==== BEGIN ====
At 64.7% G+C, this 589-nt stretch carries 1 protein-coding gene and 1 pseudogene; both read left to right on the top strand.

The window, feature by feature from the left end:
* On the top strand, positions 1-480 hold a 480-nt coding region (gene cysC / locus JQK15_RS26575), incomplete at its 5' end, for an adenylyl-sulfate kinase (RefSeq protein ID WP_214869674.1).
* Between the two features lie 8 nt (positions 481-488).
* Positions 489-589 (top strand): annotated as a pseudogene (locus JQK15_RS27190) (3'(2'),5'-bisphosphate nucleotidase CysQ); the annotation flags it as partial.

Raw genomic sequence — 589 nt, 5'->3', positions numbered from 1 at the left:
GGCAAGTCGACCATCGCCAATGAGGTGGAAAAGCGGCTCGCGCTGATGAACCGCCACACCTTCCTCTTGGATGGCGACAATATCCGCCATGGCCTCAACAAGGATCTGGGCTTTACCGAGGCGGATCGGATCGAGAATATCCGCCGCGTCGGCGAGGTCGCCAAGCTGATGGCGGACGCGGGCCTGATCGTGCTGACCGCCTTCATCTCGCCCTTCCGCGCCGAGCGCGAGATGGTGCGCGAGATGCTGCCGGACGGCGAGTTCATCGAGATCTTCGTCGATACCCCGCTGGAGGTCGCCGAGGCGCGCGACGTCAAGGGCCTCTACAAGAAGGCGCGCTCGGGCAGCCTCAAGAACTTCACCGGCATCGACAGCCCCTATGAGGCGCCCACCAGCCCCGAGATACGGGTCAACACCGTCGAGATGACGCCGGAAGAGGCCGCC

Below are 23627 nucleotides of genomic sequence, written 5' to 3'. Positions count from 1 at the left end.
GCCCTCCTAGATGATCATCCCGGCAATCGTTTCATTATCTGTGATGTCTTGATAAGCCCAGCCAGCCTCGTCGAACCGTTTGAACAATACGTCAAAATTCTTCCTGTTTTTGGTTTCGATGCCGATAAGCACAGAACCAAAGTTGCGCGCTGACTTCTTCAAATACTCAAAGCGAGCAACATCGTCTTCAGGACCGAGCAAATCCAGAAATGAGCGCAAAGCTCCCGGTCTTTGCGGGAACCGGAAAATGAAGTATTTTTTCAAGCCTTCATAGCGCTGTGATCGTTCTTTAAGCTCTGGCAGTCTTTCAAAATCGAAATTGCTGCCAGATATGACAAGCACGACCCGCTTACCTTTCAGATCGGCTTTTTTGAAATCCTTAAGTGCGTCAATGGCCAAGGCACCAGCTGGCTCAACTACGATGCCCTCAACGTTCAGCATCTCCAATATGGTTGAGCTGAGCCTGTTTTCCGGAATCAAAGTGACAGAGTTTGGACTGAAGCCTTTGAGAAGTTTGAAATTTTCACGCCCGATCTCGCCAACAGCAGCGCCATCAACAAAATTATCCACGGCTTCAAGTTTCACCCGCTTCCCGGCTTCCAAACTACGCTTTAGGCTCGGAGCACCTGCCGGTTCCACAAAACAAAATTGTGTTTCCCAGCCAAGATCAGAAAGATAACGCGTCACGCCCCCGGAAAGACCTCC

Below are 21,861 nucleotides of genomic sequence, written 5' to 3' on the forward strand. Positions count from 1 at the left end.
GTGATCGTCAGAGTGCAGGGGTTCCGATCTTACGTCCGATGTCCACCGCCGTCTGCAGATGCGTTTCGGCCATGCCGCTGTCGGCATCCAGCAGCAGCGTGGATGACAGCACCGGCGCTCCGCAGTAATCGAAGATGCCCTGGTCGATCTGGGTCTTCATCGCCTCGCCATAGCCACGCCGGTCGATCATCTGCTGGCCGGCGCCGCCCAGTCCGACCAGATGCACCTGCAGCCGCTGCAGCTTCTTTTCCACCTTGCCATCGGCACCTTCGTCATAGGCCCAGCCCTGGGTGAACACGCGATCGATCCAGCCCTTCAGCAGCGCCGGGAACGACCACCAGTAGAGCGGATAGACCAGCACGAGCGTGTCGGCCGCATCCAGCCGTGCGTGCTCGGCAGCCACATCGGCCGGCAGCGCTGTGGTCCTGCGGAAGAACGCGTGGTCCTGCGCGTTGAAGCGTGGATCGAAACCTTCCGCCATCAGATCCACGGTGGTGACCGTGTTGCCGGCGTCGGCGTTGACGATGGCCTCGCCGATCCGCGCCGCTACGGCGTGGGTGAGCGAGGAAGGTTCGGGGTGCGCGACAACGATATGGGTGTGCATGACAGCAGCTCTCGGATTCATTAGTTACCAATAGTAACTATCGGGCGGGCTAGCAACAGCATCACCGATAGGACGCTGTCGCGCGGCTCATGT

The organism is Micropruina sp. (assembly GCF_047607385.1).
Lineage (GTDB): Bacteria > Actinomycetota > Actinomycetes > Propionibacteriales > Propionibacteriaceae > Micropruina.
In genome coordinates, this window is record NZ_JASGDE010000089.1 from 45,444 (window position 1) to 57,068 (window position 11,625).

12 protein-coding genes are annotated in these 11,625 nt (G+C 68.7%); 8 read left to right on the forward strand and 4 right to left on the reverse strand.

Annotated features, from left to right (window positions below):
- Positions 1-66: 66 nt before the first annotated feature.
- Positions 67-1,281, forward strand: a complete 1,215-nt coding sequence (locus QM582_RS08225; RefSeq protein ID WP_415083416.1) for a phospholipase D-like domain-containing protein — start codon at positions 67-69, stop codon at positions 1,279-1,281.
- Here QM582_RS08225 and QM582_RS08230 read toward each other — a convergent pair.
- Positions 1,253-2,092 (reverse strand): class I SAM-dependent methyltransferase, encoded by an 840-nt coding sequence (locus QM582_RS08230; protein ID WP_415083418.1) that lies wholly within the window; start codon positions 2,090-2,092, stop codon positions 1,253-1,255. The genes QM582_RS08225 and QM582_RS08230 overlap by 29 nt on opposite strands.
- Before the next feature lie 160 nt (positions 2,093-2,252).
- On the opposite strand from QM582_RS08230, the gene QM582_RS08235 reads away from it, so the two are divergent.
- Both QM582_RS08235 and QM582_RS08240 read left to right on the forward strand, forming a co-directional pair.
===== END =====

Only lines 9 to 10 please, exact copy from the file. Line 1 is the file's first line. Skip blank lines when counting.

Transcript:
GCCCTCCTAGATGATCATCCCGGCAATCGTTTCATTATCTGTGATGTCTTGATAAGCCCAGCCAGCCTCGTCGAACCGTTTGAACAATACGTCAAAATTCTTCCTGTTTTTGGTTTCGATGCCGATAAGCACAGAACCAAAGTTGCGCGCTGACTTCTTCAAATACTCAAAGCGAGCAACATCGTCTTCAGGACCGAGCAAATCCAGAAATGAGCGCAAAGCTCCCGGTCTTTGCGGGAACCGGAAAATGAAGTATTTTTTCAAGCCTTCATAGCGCTGTGATCGTTCTTTAAGCTCTGGCAGTCTTTCAAAATCGAAATTGCTGCCAGATATGACAAGCACGACCCGCTTACCTTTCAGATCGGCTTTTTTGAAATCCTTAAGTGCGTCAATGGCCAAGGCACCAGCTGGCTCAACTACGATGCCCTCAACGTTCAGCATCTCCAATATGGTTGAGCTGAGCCTGTTTTCCGGAATCAAAGTGACAGAGTTTGGACTGAAGCCTTTGAGAAGTTTGAAATTTTCACGCCCGATCTCGCCAACAGCAGCGCCATCAACAAAATTATCCACGGCTTCAAGTTTCACCCGCTTCCCGGCTTCCAAACTACGCTTTAGGCTCGGAGCACCTGCCGGTTCCACAAAACAAAATTGTGTTTCCCAGCCAAGATCAGAAAGATAACGCGTCACGCCCCCGGAAAGACCTCC

Below are 21,861 nucleotides of genomic sequence, written 5' to 3' on the forward strand. Positions count from 1 at the left end.